There is a school of thought that teaches us that time is not real, but merely a man-made construct, a non-existent illusion. I have given this matter a bit of thought as I am quite fond of outside the box thinking, especially when it comes to my writing, but I just can’t bring myself to agree with it. We live on a planet that rotates on its axis and around the sun and each rotation is inevitably divisible into units of time the most obvious of which is the 24 hour day. Even if time were not partitioned in the even segments we have broken it up in, it would still very much exist within the framework of life on earth. Even if men were not cognisant beings with the ability to forage, hunt, farm, engineer, and thus progress with every day they have been on this planet, time would still exist and time would still pass. From the time of, and in no particular order, the formation of the planet, Pangaea, evolution, the Dinosaurs and whatever else, time has still passed. It took a certain amount of time for the continents to shift, it took a certain amount of time for sponges to turn into lizards, it took a certain amount of time for man to go from cave to businessman and in a certain amount of time the sun will run out of light, fuel or whatever the sun runs on and life as we know it on this planet will cease to exist (all that is of course in a very idealistic view of the future, where the actions of mankind in no way go on to expedite aforementioned cessation of life). So where I’m going with this rant, is that time exists, in a real and pragmatic way, time exists as it has always done. If the earth were hypothetically to stop spinning and just froze on the spot of its axis would time stop? I don’t know, because this is wading into scientific waters I am unfamiliar with, but I can hazard a guess at no. Tempus Fugit and that is a universal truth.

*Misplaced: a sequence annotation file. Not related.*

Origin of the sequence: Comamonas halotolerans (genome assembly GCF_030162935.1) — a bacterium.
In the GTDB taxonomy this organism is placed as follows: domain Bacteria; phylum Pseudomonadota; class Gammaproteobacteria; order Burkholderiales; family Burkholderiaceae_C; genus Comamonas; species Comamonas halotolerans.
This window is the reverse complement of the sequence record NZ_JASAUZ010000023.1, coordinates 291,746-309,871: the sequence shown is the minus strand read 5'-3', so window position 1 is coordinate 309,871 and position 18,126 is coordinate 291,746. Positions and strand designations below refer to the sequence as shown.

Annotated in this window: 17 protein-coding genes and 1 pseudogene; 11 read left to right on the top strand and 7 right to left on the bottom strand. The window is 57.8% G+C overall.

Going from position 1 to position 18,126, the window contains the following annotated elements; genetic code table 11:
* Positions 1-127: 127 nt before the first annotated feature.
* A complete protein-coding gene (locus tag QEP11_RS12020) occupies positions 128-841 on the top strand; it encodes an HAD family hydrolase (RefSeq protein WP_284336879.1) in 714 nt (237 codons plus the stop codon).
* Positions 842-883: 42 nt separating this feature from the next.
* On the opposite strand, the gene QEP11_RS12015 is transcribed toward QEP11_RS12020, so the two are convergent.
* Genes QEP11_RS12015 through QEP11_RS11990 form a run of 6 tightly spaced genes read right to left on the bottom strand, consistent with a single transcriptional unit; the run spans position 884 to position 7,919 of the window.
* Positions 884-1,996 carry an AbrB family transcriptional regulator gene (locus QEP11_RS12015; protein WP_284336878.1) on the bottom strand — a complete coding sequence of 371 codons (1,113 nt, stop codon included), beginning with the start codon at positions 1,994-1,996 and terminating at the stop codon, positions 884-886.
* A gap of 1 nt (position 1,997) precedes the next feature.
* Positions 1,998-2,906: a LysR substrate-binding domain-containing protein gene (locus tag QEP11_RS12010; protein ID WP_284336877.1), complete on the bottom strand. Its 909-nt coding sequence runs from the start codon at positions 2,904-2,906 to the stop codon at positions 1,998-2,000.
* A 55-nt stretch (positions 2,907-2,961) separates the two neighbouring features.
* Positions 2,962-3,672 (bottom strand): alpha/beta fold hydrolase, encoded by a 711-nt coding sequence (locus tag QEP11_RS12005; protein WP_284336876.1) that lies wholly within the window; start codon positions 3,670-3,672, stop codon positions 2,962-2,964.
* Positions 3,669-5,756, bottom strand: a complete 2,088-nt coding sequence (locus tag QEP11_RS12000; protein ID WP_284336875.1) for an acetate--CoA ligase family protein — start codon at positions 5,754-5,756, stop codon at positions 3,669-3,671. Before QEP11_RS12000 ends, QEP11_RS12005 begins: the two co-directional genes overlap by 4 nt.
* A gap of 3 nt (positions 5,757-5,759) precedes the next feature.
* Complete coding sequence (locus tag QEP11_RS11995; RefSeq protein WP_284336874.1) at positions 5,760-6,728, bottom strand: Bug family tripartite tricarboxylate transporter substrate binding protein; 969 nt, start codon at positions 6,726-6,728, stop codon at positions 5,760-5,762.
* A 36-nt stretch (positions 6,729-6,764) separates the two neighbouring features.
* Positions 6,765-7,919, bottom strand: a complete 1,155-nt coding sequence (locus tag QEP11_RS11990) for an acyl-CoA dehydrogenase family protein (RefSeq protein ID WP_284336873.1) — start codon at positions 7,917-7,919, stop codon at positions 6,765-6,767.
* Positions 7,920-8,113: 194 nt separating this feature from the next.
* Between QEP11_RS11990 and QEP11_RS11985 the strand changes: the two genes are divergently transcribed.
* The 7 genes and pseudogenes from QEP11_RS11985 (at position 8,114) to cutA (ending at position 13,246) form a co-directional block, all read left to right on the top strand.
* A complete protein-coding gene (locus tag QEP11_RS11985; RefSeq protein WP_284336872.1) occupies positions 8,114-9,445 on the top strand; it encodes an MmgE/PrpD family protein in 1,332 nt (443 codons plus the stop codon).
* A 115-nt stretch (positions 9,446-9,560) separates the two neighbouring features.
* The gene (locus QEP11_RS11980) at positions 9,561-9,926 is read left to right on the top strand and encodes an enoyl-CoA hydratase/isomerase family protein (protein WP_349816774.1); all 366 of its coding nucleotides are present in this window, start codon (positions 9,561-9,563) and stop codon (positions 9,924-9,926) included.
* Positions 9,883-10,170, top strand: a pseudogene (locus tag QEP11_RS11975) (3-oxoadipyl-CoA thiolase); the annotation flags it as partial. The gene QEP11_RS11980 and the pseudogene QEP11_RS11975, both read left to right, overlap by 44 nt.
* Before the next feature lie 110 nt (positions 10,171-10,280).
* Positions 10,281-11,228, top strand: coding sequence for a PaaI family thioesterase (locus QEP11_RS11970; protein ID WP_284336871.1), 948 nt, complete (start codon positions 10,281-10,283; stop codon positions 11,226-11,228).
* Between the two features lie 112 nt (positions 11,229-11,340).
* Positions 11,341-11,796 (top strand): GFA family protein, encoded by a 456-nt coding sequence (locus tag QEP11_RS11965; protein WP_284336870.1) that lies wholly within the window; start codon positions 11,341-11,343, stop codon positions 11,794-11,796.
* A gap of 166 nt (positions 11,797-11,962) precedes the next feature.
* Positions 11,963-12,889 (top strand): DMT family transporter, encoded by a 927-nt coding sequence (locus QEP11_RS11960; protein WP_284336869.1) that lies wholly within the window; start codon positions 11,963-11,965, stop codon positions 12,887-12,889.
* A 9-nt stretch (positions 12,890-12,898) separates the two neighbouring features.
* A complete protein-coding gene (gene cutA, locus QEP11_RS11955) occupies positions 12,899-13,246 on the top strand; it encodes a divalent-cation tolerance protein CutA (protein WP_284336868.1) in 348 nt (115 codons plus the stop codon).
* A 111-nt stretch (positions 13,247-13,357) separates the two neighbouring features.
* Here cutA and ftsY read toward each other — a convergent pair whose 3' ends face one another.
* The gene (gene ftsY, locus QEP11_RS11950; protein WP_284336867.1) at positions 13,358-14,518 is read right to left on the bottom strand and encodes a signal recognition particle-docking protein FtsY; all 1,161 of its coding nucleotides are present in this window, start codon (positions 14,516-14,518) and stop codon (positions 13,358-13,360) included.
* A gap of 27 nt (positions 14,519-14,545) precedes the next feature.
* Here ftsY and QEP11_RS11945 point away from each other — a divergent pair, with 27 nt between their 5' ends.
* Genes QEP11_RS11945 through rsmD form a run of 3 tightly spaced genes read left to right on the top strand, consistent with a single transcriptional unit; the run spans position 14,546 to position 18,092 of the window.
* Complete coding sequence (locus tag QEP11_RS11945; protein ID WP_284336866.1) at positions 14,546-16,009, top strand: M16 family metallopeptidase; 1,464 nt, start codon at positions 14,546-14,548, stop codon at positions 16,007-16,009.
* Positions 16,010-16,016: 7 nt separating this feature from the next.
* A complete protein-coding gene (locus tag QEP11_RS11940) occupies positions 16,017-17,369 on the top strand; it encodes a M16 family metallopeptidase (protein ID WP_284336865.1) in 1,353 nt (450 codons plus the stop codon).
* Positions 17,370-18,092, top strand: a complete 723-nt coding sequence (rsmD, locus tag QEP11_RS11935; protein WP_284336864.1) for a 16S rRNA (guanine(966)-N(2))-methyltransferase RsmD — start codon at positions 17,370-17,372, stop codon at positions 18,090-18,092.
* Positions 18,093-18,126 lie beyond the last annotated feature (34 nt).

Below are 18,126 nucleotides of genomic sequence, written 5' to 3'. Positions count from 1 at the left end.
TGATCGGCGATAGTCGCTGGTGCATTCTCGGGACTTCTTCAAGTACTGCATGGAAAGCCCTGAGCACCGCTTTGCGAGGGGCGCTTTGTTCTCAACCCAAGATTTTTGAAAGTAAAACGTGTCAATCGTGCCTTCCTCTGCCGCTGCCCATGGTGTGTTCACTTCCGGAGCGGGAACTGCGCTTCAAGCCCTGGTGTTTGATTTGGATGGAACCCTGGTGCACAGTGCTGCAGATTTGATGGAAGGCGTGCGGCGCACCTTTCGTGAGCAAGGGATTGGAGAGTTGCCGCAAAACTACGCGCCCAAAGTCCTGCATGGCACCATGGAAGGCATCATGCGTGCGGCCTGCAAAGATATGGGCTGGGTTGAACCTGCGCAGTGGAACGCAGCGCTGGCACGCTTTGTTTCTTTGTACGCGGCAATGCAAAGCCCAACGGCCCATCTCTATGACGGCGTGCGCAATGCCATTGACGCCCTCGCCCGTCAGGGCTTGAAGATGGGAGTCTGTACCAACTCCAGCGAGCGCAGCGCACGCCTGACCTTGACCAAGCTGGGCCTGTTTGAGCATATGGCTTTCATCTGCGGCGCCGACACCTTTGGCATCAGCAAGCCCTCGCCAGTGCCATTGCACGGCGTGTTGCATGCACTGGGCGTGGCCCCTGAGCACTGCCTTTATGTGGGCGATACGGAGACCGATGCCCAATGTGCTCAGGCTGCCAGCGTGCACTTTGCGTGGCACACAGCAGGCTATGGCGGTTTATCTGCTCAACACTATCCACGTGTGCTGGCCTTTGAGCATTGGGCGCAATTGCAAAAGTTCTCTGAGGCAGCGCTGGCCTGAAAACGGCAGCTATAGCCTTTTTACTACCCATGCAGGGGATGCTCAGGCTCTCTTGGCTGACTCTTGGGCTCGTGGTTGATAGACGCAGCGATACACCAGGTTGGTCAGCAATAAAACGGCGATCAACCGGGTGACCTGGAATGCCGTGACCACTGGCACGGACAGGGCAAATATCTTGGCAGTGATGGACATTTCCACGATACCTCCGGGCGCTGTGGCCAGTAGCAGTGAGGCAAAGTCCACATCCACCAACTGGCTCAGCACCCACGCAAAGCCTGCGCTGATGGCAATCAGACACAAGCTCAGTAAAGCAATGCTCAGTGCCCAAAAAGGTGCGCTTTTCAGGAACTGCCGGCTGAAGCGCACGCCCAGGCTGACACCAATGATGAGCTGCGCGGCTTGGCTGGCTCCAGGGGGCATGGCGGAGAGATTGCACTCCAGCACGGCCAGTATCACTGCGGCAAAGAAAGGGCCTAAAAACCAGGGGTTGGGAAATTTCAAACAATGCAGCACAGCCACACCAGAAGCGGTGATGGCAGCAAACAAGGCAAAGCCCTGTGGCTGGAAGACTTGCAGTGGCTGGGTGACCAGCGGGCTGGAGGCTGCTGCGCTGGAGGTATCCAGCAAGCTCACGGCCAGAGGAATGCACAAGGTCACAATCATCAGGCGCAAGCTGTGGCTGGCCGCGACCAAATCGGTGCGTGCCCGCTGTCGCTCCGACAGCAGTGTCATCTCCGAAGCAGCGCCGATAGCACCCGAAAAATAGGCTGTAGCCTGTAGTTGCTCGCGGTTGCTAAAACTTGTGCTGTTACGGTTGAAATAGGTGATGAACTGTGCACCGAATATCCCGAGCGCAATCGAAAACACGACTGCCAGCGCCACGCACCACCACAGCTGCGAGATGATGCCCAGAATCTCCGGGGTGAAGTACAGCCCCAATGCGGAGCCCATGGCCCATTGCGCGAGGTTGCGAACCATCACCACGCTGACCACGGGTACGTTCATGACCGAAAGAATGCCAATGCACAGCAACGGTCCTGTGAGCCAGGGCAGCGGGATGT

What I’m trying to say in very broad terms, however successfully remains to be seen, is that time exists, and it is the constant by which all humans measure their life on earth. We wake up, wash our faces, get dressed and go out to work every day and we break up this day in 24 equal parts which are constantly changing in a rotational fashion. Philosophically speaking (again) we are never in the same spot of longer than a millisecond as in its smallest denominations time passes faster than we are even capable of perceiving, and sooner or later death will come for us all. From the day we are born we march towards an unknown date of death, in fact I have always believed that people are in a state of permanent denial and un-manifested depression because we all know we have to die one day. Life is beautiful for the most part, if you ignore the pained and anguished bits, so why would you want to leave, right? When we are young we think that death is so far away that it does not feature into our thoughts but very quickly we learn that life is unbelievably short and things need to be accomplished, stat! By our late twenties to thirties we realise that though still young there are a lot of things that are important to us which need to be achieved (work, love, marriage, kids, travelling, divorce-that-what-was-I-thinking-idiot, regretted tattoos) in order for us to experience happiness before that dreaded moment of death. It is during this time that we realise or are told that a life well lived is important and that the best state to be in at the time of death is one of no regrets, provided one has lived it to its fullest.